• The unnamed chef in MIgration qualifies as both this and Evil Chef, as while he isn't chasing the duck main characters trying to kill them to make into "Duck l'Orange," he combines perfectionism in his kitchen with a Hair-Trigger Temper that instills a quivering fear in all of the sous-chefs. It's hinted that his staff puts up with his rage only because he's famous and highly successful and thus a boost to their own careers. He also gets increasingly frustrated at his failure to capture and kill the ducks until he's reduced to a screaming mess by the movie's climax.
  • Ratatouille:
    • Skinner is a diminutive, bad-tempered head chef frequently shown barking orders to his employees.
    • Colette is a fierce, bad-tempered woman who wants to work her way up in the kitchen. Since the job is male-dominated, she believes she has to be twice as tough to get to the top. She eventually softens up to Linguini.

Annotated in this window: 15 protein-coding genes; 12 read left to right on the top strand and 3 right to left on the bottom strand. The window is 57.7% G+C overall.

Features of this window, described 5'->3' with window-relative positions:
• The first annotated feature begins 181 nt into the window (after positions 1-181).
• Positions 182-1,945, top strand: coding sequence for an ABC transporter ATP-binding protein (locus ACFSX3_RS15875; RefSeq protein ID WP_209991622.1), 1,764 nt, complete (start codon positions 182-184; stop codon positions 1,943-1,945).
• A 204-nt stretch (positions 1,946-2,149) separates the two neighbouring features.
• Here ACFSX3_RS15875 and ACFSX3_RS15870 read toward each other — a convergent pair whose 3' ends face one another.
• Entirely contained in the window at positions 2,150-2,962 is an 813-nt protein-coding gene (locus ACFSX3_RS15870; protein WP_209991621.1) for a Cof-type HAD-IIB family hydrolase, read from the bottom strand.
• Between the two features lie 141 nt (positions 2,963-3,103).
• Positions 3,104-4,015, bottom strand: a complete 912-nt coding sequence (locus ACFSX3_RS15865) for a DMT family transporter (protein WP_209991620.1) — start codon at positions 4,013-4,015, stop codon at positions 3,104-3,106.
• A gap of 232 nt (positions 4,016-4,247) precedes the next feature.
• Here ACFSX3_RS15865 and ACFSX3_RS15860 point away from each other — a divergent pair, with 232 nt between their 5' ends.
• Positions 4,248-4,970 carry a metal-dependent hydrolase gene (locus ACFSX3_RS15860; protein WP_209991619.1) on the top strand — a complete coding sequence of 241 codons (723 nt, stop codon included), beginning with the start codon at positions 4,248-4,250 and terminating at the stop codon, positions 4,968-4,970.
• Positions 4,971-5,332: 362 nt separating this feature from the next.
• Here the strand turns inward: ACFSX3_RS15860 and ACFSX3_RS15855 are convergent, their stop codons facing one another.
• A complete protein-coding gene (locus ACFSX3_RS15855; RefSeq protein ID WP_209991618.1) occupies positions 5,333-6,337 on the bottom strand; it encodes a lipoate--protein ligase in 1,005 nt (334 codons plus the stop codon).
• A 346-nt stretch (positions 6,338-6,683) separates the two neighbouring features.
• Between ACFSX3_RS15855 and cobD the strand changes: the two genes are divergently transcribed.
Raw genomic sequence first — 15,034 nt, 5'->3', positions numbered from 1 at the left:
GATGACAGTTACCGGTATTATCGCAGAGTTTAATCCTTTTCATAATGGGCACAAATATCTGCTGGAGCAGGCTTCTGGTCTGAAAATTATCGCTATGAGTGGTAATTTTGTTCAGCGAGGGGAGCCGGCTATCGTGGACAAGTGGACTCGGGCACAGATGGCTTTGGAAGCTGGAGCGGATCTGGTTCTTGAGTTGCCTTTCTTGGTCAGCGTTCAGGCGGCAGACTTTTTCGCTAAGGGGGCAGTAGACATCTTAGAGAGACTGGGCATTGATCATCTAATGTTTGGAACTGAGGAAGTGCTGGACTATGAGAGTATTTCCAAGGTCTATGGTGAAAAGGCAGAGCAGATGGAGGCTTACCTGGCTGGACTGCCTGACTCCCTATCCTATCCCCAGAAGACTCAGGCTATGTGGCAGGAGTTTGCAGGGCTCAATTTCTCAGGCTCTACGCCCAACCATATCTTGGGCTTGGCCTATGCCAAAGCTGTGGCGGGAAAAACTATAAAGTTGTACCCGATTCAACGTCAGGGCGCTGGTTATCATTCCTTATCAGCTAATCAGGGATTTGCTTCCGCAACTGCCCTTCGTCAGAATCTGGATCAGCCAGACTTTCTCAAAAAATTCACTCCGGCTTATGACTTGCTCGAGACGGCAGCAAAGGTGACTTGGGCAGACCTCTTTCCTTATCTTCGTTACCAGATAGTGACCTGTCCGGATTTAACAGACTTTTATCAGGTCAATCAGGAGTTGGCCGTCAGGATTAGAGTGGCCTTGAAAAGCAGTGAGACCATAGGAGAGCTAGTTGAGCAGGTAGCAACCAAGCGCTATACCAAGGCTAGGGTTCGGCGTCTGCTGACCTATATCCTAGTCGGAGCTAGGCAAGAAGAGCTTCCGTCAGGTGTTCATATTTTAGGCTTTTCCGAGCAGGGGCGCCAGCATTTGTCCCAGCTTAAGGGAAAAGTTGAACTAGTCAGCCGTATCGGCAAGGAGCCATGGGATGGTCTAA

Films — Live-Action 
  • Babe: Pig in the City: During the film's climax, one of the chefs in the ballroom's kitchen tries to physically restrain Esme when she barges in to reclaim her missing pig and kidnaps Babe to presumably cook him, not caring that he's her pet.
  • Burnt: Deconstructed. Despite his skill, Adam Jones's bad temper and drug problem tank his mentor Jean-Luc's restaurant entirely. By the end, Adam realizes that, while he thrived in the fast-paced, volatile environment of the kitchen until he didn't, he has to change the way he runs the kitchen.